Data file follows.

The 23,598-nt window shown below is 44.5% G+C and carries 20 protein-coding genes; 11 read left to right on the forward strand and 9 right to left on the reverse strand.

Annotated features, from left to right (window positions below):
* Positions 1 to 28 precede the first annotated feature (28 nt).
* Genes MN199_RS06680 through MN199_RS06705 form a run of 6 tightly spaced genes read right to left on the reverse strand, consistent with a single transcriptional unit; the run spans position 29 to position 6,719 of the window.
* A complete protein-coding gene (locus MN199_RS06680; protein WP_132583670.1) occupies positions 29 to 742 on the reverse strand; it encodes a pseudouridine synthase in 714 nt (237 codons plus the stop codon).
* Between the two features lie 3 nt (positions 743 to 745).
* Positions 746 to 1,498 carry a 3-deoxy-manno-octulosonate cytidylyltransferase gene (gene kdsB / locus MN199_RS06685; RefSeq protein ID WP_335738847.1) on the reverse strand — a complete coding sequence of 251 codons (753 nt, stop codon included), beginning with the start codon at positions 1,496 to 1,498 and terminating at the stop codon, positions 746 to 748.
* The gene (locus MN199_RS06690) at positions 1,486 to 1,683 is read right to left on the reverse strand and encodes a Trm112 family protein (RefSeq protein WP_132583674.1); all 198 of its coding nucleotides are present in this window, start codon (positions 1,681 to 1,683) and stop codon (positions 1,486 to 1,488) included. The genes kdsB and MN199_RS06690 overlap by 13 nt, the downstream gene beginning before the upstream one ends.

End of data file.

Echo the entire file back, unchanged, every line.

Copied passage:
The 23,598-nt window shown below is 44.5% G+C and carries 20 protein-coding genes; 11 read left to right on the forward strand and 9 right to left on the reverse strand.

Annotated features, from left to right (window positions below):
* Positions 1 to 28 precede the first annotated feature (28 nt).
* Genes MN199_RS06680 through MN199_RS06705 form a run of 6 tightly spaced genes read right to left on the reverse strand, consistent with a single transcriptional unit; the run spans position 29 to position 6,719 of the window.
* A complete protein-coding gene (locus MN199_RS06680; protein WP_132583670.1) occupies positions 29 to 742 on the reverse strand; it encodes a pseudouridine synthase in 714 nt (237 codons plus the stop codon).
* Between the two features lie 3 nt (positions 743 to 745).
* Positions 746 to 1,498 carry a 3-deoxy-manno-octulosonate cytidylyltransferase gene (gene kdsB / locus MN199_RS06685; RefSeq protein ID WP_335738847.1) on the reverse strand — a complete coding sequence of 251 codons (753 nt, stop codon included), beginning with the start codon at positions 1,496 to 1,498 and terminating at the stop codon, positions 746 to 748.
* The gene (locus MN199_RS06690) at positions 1,486 to 1,683 is read right to left on the reverse strand and encodes a Trm112 family protein (RefSeq protein WP_132583674.1); all 198 of its coding nucleotides are present in this window, start codon (positions 1,681 to 1,683) and stop codon (positions 1,486 to 1,488) included. The genes kdsB and MN199_RS06690 overlap by 13 nt, the downstream gene beginning before the upstream one ends.